“Come up with the broadest, longest proposal that you’re entitled to under all the applicable state laws and the company guidelines,” she said. “And then, once you have the baby, if you choose to return sooner, go ahead and change your mind because employers won’t be angry that you’re returning to your job sooner than you promised.”

Meanwhile, a few rules of the road:


  • Put everything in writing, even if it’s just to confirm or recap a conversation you’ve had with your boss or with HR. You can even do it via email — just so that you have a record of whatever it is you have just learned.
  • If you need to help train somebody, then it definitely can be helpful to choose a concrete final end date before your leave begins. “Sometimes women wait — or think they would like to wait — until they go into labor and then start their leave at that time,” said Wallenstein. “But I actually think that very often confuses things for everybody because you may be left having not trained somebody, for example.”
  • Find out whether you can apply your sick or vacation time to help you get paid during any unpaid portion of your leave.
  • Be prepared to be persistent in getting the info you need, since occasionally employers don’t share all the information until directly asked, Wallenstein said. ”What I see a lot of — and this is shocking — is that clients will tell me ‘no, my company doesn’t have a short-term disability plan,’ and then we analyze the policy and realize there’s money that [the employee is] entitled to that they never even really knew about.” So, ask for any relevant documents — and be sure to review paperwork from your hiring process. Sometimes you’ll come across things your non-preggers-minded self may have ignored.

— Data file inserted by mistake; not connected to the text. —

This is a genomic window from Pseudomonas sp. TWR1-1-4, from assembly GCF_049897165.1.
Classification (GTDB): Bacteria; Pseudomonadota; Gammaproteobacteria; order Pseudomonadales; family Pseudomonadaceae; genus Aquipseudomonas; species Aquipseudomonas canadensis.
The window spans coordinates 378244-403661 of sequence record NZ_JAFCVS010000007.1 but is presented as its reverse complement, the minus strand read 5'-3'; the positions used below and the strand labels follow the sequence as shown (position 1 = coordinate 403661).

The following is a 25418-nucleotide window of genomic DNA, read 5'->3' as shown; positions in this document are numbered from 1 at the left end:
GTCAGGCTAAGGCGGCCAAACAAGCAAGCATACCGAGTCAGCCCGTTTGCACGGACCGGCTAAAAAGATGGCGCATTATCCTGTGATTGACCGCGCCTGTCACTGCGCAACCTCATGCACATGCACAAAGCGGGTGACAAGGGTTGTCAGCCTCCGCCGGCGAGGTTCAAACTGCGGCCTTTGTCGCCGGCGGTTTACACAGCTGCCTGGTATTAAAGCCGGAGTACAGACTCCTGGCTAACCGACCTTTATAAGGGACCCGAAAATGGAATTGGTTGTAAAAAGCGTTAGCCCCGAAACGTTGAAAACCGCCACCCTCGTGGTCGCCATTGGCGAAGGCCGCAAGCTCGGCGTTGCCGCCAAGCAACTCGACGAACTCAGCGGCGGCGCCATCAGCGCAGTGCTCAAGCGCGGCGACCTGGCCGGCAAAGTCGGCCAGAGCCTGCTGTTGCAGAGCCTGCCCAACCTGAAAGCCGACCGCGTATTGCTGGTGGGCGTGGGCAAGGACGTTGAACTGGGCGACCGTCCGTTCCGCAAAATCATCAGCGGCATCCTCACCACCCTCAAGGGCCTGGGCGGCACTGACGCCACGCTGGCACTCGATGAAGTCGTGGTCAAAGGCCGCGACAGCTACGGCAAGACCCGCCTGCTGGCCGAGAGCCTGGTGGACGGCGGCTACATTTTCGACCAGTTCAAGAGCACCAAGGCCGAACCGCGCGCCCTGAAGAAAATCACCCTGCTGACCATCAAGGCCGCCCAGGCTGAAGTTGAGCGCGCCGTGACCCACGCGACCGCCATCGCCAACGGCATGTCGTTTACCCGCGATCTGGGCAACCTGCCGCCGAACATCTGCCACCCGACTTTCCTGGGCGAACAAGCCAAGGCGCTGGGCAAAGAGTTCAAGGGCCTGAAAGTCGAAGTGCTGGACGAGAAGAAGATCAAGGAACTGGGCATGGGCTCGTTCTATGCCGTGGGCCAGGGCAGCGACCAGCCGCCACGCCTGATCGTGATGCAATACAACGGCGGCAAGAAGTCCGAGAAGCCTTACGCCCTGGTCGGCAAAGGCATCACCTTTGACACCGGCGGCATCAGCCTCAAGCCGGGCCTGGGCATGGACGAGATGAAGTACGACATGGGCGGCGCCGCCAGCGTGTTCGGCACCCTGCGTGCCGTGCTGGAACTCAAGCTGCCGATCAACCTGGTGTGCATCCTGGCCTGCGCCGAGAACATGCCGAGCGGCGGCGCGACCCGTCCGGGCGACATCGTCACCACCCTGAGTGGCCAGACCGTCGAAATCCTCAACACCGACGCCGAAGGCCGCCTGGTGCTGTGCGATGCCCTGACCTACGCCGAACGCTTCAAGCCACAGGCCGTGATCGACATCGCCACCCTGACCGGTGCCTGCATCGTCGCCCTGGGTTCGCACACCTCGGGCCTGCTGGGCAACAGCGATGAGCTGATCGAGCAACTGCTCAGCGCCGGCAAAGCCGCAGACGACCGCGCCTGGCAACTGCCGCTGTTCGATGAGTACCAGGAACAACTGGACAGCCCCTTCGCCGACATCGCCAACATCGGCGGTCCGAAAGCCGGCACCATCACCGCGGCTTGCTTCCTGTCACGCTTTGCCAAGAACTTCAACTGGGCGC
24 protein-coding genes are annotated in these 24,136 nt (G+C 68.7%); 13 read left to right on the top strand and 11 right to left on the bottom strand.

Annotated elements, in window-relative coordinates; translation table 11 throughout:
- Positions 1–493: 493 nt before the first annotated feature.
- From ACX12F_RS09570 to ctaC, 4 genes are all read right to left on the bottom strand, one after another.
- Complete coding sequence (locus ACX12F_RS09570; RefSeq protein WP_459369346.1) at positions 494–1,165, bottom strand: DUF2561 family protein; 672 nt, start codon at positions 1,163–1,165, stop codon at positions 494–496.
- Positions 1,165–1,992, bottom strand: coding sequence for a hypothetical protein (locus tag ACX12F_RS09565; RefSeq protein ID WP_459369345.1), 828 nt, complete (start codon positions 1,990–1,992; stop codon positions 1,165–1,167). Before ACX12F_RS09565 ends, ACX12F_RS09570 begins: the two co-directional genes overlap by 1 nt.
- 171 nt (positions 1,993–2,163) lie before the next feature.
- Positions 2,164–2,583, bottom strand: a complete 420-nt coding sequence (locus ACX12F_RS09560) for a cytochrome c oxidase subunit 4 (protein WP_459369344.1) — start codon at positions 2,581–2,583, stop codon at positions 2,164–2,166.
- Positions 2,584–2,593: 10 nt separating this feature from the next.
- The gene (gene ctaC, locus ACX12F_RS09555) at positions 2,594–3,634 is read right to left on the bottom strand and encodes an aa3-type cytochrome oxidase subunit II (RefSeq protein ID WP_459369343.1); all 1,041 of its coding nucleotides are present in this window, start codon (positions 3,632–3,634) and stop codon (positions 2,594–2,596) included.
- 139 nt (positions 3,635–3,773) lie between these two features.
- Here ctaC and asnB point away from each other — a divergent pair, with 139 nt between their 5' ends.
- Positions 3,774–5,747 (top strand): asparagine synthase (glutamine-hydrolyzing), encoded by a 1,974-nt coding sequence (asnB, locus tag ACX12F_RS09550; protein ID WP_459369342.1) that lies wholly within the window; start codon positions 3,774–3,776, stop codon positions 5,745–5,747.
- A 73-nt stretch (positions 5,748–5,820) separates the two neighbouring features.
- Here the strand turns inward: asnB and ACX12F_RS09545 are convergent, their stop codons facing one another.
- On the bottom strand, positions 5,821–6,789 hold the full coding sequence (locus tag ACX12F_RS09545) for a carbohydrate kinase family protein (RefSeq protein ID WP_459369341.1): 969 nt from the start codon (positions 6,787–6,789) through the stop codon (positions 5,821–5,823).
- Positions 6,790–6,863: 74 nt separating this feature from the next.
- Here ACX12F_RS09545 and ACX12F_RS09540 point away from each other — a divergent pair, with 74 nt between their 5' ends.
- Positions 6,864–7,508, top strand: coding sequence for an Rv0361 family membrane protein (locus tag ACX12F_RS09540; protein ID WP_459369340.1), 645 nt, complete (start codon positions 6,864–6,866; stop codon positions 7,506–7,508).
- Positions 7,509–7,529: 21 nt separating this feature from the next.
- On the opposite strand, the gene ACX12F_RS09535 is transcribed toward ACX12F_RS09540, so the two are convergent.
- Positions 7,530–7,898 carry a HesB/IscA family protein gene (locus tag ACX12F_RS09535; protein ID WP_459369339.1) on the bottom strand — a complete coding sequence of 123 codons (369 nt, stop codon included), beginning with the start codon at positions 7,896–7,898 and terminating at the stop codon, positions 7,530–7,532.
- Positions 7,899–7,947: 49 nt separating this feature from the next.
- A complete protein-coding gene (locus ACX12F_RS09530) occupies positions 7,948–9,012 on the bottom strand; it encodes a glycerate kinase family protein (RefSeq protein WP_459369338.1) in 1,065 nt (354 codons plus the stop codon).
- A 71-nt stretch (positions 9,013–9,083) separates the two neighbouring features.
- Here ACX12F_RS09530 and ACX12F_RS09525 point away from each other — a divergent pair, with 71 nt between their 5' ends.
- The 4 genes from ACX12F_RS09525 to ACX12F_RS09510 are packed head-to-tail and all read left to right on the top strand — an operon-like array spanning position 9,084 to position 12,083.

• Speak to other employees in an effort to learn what you’re entitled to. “In some cases that person may be well-versed, but more likely they are not,” Wallenstein said. “Also, whatever applies to one person may not apply to the next. There are too many variables — even between person to person within the same company — to be able to rely upon information that was given to you.” Plus, you’re not telling colleagues before your boss, anyway, right?